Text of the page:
The best illustration of this is evident in the work of Alan Deare (winner of numerous Publishers Association of New Zealand Awards) whose piece borrows and parodies Roy Lichtenstein’s signature style using heavy outlines, cartoon simplicity and Benday dots. Lichtenstein himself fed off graphic design which then fed back into the commercial world. His Girl with Ball, 1962, originally came from a newspaper ad and much later his reconfiguration of it turned up in a TV commercial for Pineapple Lumps. The trademark look has become ubiquitous and Deare pokes gentle fun at it all, complete with cheesy tear drop. Mark Curtis also plays with the same trope as does Kelvin Soh in a sort of way.

Certain minimalist restrictions were placed on the designers in this show, going the Low-fi, A1, B&W printing way, narrowing the focus to plan printing as a drawing tool. This pared back method has put the designers on their metal.

Tana Mitchell (award winning independent designer) works a way around this by playing the mixed style method in Richard Killeen manner, using a variety of visual formats and fonts together with an eclectic array of subjects whose relationship which each other is somewhat ambiguous.

Matt Scheurich plays off geometric form against more cursive bulbous outlines configured in the shape of speech bubbles (think early Seraphine Pick) which camouflages randomly placed letters that might together spell out the name of the show and even the gallery. The merest hint of an art nouveau line is figured in the work of Mark Liu (senior Lecturer at Wintec School of Media Arts). Edvard Munch borrowed the style from graphic design for his famous Scream, 1893, and design artist Jan Lenica borrowed the creation back again with the celebrated poster for the opera Wozzeck, in 1964. Liu is more geometric but a similar forbidding feel is created.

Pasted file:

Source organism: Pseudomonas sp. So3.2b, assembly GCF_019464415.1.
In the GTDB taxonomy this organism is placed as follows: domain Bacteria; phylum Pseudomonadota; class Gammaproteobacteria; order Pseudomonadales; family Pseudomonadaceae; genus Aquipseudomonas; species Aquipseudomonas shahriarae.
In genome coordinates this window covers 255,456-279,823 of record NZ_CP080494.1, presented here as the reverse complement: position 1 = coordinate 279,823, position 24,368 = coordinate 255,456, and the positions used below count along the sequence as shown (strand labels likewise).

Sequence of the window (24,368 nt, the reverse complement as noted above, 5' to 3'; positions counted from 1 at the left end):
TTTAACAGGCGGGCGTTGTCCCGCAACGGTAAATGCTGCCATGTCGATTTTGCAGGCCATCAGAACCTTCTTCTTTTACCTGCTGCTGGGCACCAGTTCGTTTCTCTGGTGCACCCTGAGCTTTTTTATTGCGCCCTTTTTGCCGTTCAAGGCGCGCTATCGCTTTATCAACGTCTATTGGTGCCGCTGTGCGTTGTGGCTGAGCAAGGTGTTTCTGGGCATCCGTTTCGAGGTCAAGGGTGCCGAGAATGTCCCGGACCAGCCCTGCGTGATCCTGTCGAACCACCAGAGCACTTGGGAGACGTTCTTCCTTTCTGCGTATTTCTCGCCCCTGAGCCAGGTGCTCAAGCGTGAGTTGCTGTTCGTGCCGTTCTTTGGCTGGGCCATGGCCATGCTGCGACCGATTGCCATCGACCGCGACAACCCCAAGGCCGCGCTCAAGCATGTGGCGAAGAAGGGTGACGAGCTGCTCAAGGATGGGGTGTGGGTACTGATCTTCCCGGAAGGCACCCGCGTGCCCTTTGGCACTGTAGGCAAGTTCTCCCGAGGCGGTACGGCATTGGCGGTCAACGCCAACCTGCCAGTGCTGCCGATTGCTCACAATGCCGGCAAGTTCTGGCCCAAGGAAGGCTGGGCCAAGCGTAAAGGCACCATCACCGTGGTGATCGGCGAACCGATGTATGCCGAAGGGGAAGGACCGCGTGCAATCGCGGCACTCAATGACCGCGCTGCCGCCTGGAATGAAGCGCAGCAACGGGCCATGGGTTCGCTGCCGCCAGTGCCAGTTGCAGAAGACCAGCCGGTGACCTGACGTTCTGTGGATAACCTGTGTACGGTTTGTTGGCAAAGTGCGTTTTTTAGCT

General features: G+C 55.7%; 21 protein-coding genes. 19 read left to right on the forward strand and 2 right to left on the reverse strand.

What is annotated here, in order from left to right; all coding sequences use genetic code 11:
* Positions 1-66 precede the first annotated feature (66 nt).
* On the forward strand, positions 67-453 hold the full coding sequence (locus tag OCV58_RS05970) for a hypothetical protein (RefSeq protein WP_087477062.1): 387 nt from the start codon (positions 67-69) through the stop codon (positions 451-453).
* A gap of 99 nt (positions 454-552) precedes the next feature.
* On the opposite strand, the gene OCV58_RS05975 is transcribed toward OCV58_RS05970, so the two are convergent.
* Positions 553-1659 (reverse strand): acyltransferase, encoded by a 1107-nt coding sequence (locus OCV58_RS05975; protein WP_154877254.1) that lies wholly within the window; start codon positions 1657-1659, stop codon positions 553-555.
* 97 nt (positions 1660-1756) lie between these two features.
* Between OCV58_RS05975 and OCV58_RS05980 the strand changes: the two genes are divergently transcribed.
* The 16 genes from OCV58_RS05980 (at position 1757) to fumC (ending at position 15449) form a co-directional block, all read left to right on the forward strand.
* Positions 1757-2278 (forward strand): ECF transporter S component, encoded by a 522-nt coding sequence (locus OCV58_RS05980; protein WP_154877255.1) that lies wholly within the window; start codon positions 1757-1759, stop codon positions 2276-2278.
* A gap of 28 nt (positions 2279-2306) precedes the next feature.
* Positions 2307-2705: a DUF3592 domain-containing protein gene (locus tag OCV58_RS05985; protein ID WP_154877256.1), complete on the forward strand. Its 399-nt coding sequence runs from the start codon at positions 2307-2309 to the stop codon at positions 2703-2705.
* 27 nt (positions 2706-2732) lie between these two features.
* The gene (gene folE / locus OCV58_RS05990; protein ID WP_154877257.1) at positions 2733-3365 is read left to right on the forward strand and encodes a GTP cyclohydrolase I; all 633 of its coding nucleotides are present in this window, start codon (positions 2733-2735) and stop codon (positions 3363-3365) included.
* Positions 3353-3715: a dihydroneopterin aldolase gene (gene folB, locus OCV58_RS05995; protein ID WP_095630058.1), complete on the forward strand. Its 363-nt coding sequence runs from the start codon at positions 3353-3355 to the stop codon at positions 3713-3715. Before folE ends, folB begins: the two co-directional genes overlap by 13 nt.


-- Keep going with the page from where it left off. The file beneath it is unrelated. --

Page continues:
Jack Gatasa (Melbourne based designer) and his plan model for a ‘house’ reminds one of Terrence Handscomb’s Model for World Decline, 1989. Similar format, different subject.

Ben Thomson (freelance designer in Melbourne) goes surreal. Think Magritte meets Claes Oldenburg. Spencer Levine (Wellington based designer in book publishing) constructs a theme, based on the history of medicine, while Sawtooth City, by Aaron Beehre (lecturer at University of Canterbury School of Fine Arts) recalls any number of Colin McCahon images, but specifically Imprisonment and Reprieve, 1978-9, without the spiritual overload.

All the posters in this exhibition reveal that fertile interplay and blurring of boundaries between graphic art and fine art. Border crossings have always been made in both directions and here in Marker, that historic phenomena is demonstrably evident as well as displaying the range and inventiveness of contemporary design itself, following in this case the dictum of Abram Games, official war poster designer for Britain; “maximum meaning, minimum means”.

Peter Dornauf